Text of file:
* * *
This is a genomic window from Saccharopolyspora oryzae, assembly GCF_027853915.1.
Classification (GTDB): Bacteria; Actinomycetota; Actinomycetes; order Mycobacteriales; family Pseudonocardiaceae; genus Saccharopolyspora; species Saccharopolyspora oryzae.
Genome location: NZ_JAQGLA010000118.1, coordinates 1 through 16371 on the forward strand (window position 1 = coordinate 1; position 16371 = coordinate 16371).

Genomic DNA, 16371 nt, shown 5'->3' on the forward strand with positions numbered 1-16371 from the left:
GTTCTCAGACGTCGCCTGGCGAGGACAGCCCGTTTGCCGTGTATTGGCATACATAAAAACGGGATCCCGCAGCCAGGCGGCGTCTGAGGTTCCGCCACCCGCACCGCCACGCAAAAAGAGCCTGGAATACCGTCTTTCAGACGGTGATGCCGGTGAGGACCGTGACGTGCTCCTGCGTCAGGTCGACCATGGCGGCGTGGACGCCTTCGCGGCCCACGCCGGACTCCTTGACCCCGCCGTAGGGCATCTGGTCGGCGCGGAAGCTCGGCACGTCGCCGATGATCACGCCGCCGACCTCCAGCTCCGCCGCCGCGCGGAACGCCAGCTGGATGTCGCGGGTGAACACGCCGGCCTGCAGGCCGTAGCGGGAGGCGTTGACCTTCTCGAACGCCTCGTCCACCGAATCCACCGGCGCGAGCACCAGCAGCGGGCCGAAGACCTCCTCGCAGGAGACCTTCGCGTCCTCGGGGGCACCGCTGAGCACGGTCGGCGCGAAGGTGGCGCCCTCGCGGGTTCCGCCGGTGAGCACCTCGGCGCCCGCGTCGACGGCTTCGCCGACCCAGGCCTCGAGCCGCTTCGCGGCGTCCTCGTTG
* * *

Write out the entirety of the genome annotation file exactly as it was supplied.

This is a genomic window from Saccharopolyspora oryzae, assembly GCF_027853915.1.
Classification (GTDB): Bacteria; Actinomycetota; Actinomycetes; order Mycobacteriales; family Pseudonocardiaceae; genus Saccharopolyspora; species Saccharopolyspora oryzae.
Genome location: NZ_JAQGLA010000118.1, coordinates 1 through 16371 on the forward strand (window position 1 = coordinate 1; position 16371 = coordinate 16371).

Genomic DNA, 16371 nt, shown 5'->3' on the forward strand with positions numbered 1-16371 from the left:
GTTCTCAGACGTCGCCTGGCGAGGACAGCCCGTTTGCCGTGTATTGGCATACATAAAAACGGGATCCCGCAGCCAGGCGGCGTCTGAGGTTCCGCCACCCGCACCGCCACGCAAAAAGAGCCTGGAATACCGTCTTTCAGACGGTGATGCCGGTGAGGACCGTGACGTGCTCCTGCGTCAGGTCGACCATGGCGGCGTGGACGCCTTCGCGGCCCACGCCGGACTCCTTGACCCCGCCGTAGGGCATCTGGTCGGCGCGGAAGCTCGGCACGTCGCCGATGATCACGCCGCCGACCTCCAGCTCCGCCGCCGCGCGGAACGCCAGCTGGATGTCGCGGGTGAACACGCCGGCCTGCAGGCCGTAGCGGGAGGCGTTGACCTTCTCGAACGCCTCGTCCACCGAATCCACCGGCGCGAGCACCAGCAGCGGGCCGAAGACCTCCTCGCAGGAGACCTTCGCGTCCTCGGGGGCACCGCTGAGCACGGTCGGCGCGAAGGTGGCGCCCTCGCGGGTTCCGCCGGTGAGCACCTCGGCGCCCGCGTCGACGGCTTCGCCGACCCAGGCCTCGAGCCGCTTCGCGGCGTCCTCGTTG